A War Crime Against Culture
The destruction of a mausoleum cannot compare to the rape and murder of innocents. But it is a war crime nonetheless -- and the importance of prosecuting it should not be underestimated, for the present day or for posterity.
When the terrorist group Ansar Dine invaded Timbuktu, Mali, in 2012, it not only attacked the local population, but also destroyed a historic mosque and several graves. Now its leader, Ahmad Al Faqi Al Mahdi, is before the International Criminal Court, charged with the destruction of Unesco World Heritage sites. After a hearing in the Hague this week, the court will decide whether Al Mahdi will stand trial.
The idea that the intentional destruction of culturally valued property is a war crime is not new. This case would mark the first time that such an act would be the main charge in a war-crimes tribunal.
The seriousness of the crime is beyond doubt. The purpose of destroying cultural heritage is to eliminate all the attachments of a people under attack -- to obliterate not only one's enemies, but also any trace of their existence. As the court's prosecutor made clear in her opening statement, at stake is more than simply "walls and stones." The accused was attempting to "destroy the roots of an entire people."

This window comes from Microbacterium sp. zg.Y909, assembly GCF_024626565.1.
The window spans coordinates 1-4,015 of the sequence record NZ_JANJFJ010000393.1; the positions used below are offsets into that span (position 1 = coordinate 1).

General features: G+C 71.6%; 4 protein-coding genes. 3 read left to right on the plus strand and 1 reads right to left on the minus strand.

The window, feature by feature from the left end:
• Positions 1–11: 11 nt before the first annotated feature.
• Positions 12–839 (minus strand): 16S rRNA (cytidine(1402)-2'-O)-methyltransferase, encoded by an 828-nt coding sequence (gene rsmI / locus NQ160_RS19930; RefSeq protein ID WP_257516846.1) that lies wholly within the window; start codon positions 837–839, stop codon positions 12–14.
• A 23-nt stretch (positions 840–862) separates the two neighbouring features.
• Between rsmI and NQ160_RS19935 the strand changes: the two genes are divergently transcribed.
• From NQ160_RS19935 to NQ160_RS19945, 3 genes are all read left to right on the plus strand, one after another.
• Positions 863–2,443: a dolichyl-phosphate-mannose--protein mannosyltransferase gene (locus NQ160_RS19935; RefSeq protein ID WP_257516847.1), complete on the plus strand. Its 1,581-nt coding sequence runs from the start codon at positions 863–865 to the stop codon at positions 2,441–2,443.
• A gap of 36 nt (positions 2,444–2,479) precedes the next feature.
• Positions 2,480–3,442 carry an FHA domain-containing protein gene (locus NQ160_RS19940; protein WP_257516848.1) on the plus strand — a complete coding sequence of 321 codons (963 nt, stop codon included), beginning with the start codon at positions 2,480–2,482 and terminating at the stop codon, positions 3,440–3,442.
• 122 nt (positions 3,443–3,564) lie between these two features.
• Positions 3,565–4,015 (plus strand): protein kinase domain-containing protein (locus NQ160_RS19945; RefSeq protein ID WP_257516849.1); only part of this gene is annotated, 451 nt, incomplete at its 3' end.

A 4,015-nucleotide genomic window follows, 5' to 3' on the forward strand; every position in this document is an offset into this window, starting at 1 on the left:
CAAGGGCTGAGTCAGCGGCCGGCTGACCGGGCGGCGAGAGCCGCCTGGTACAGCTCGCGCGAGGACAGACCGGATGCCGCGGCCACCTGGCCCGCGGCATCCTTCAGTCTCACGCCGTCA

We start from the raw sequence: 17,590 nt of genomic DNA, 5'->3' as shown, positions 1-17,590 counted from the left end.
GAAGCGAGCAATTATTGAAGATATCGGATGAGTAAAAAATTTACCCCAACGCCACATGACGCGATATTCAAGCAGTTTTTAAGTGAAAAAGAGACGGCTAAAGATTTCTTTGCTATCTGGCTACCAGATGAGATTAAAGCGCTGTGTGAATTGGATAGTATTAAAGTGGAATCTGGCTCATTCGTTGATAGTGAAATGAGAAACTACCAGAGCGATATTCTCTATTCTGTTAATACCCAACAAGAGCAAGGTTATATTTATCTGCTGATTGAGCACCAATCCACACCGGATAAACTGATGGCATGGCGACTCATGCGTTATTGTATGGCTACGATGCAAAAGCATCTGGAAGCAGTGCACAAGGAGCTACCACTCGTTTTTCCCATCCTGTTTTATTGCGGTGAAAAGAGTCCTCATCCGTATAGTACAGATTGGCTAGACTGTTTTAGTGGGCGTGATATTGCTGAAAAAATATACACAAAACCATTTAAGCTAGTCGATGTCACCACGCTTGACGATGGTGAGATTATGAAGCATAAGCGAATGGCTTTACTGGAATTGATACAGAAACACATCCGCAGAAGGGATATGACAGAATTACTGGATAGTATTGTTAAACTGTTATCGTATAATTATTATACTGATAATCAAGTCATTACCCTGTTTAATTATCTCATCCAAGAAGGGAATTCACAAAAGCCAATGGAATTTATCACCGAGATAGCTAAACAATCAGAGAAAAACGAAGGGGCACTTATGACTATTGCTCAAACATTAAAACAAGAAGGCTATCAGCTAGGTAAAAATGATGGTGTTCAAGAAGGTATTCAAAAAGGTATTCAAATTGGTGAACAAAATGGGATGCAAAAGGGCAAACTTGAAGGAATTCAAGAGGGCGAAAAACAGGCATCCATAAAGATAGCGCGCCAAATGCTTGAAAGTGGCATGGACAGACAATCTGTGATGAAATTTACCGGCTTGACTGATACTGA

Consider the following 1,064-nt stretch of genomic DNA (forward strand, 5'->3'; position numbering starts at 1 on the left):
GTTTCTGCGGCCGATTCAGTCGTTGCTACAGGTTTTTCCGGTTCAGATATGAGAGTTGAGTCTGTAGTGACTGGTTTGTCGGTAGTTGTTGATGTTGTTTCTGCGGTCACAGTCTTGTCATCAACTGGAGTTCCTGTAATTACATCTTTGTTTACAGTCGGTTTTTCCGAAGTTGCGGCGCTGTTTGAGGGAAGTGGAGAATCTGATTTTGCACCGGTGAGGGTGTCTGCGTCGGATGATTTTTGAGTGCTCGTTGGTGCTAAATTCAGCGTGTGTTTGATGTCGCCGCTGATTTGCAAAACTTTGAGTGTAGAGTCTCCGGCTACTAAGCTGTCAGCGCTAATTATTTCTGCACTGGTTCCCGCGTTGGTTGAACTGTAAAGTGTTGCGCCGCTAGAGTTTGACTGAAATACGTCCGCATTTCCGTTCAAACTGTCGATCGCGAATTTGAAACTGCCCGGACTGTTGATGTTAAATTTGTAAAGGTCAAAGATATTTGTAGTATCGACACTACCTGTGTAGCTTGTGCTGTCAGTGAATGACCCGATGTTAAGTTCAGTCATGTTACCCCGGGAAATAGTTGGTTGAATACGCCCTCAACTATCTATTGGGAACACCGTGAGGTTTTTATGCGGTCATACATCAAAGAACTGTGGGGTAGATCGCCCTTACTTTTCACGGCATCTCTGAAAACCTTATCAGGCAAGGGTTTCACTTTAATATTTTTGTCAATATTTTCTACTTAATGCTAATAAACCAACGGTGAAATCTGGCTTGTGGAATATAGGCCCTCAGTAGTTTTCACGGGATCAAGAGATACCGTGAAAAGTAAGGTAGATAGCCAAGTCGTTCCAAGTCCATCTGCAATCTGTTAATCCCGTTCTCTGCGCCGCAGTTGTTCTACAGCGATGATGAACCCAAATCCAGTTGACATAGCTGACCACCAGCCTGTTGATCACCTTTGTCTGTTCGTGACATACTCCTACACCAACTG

This case will not serve as a deterrent to militants such as those in Syria and Iraq, who consider the destruction of cultural heritage to be part of their war against infidels. But the pursuit of justice is valuable for its own sake, and at the very least a trial will help create a reliable record of the devastation Ansar Dine wrought.
However this case is decided, its value will lie mainly in the establishment of that historical record. In prosecuting the erasure of Timbuktu's cultural heritage and community identity, the ICC would be documenting the attacks, going some way toward restoring the dignity of those whose sacred places were destroyed.
How this prosecution affects the legitimacy of the court itself, which has not lived up to the extravagant hopes once claimed for it, remains an open question. The court has been accused, not without reason, of irrelevance, incompetence and unfairness. It's possible that this case will show it's not too late for the court to serve the vital purpose for which it was established nearly 14 years ago.
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